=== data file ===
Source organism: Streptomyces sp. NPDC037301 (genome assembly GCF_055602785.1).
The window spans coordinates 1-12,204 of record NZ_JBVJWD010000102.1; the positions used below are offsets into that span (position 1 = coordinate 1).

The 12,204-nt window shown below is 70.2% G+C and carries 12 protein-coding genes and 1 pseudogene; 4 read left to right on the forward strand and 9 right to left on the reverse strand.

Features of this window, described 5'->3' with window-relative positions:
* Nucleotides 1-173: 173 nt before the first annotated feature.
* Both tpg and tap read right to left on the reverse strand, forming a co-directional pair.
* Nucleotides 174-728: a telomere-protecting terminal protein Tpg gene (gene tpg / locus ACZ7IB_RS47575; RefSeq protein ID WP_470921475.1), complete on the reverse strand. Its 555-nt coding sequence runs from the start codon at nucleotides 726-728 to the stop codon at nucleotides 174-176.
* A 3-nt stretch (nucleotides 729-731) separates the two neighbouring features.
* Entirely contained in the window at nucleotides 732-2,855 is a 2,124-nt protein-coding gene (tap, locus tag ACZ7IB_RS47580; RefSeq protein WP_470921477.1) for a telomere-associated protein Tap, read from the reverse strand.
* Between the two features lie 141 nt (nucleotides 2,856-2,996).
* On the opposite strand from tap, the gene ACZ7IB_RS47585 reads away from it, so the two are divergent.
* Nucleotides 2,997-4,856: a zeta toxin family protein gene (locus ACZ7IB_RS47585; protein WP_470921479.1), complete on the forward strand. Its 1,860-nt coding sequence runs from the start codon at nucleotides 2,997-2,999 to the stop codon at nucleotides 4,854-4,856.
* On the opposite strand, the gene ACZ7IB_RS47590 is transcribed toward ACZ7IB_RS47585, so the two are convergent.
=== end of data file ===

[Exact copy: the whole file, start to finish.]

Source organism: Streptomyces sp. NPDC037301 (genome assembly GCF_055602785.1).
The window spans coordinates 1-12,204 of record NZ_JBVJWD010000102.1; the positions used below are offsets into that span (position 1 = coordinate 1).

The 12,204-nt window shown below is 70.2% G+C and carries 12 protein-coding genes and 1 pseudogene; 4 read left to right on the forward strand and 9 right to left on the reverse strand.

Features of this window, described 5'->3' with window-relative positions:
* Nucleotides 1-173: 173 nt before the first annotated feature.
* Both tpg and tap read right to left on the reverse strand, forming a co-directional pair.
* Nucleotides 174-728: a telomere-protecting terminal protein Tpg gene (gene tpg / locus ACZ7IB_RS47575; RefSeq protein ID WP_470921475.1), complete on the reverse strand. Its 555-nt coding sequence runs from the start codon at nucleotides 726-728 to the stop codon at nucleotides 174-176.
* A 3-nt stretch (nucleotides 729-731) separates the two neighbouring features.
* Entirely contained in the window at nucleotides 732-2,855 is a 2,124-nt protein-coding gene (tap, locus tag ACZ7IB_RS47580; RefSeq protein WP_470921477.1) for a telomere-associated protein Tap, read from the reverse strand.
* Between the two features lie 141 nt (nucleotides 2,856-2,996).
* On the opposite strand from tap, the gene ACZ7IB_RS47585 reads away from it, so the two are divergent.
* Nucleotides 2,997-4,856: a zeta toxin family protein gene (locus ACZ7IB_RS47585; protein WP_470921479.1), complete on the forward strand. Its 1,860-nt coding sequence runs from the start codon at nucleotides 2,997-2,999 to the stop codon at nucleotides 4,854-4,856.
* On the opposite strand, the gene ACZ7IB_RS47590 is transcribed toward ACZ7IB_RS47585, so the two are convergent.